October 09, 2012
Nonfarm payroll employment rose by 114,000 in September. In 2012, employment growth has averaged 146,000 per month, compared with an average monthly gain of 153,000 in 2011.
In September, employment increased in health care and in transportation and warehousing but changed little in most other major industries.
Health care added 44,000 jobs in September. Job gains continued in ambulatory health care services (+30,000) and hospitals (+8,000). Over the past year, employment in health care has risen by 295,000.
In September, employment increased by 17,000 in transportation and warehousing. Employment in financial activities edged up in September (+13,000), reflecting modest job growth in credit intermediation (+6,000) and real estate (+7,000).
Manufacturing employment edged down in September (−16,000). On net, manufacturing employment has been unchanged since April. In September, job losses occurred in computer and electronic products (−6,000) and in printing and related activities (−3,000).
Employment in other major industries, including mining and logging, construction, wholesale trade, retail trade, information, professional and business services, leisure and hospitality, and government, showed little change over the month.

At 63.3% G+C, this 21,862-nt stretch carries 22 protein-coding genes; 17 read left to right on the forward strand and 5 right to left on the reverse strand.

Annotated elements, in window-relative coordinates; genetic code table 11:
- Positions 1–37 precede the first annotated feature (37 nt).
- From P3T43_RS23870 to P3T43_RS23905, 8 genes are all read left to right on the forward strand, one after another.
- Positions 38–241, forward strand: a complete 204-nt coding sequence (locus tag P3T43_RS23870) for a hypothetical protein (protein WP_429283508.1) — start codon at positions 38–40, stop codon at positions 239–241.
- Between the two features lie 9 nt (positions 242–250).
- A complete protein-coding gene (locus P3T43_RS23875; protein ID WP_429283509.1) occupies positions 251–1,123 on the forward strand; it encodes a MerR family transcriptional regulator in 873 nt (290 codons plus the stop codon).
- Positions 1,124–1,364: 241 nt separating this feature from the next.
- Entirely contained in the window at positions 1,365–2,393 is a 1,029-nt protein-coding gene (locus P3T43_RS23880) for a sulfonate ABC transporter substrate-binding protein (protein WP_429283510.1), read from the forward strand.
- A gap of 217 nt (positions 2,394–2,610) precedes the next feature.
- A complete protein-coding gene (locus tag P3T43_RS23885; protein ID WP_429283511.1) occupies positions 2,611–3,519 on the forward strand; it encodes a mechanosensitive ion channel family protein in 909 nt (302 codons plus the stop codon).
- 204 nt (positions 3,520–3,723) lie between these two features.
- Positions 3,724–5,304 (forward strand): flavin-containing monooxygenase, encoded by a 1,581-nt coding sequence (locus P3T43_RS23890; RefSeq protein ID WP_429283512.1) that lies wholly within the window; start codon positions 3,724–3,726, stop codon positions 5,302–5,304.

These data are from the Current Employment Statistics (CES) program and are seasonally adjusted. Data for the most recent two months are preliminary. To learn more, see "The Employment Situation — September 2012," (HTML) (PDF) news release USDL-12-1981. More charts featuring CES employment data can be found in Current Employment Statistics Highlights: September 2012 (PDF).
Bureau of Labor Statistics, U.S. Department of Labor, The Editor's Desk, Payroll employment increases in September 2012 on the Internet at http://www.bls.gov/opub/ted/2012/ted_20121009.htm (visited September 23, 2014).
This edition of Spotlight on Statistics examines labor productivity trends from 2000 through 2010 for selected industries and sectors within the nonfarm business sector of the U.S. economy. Read more »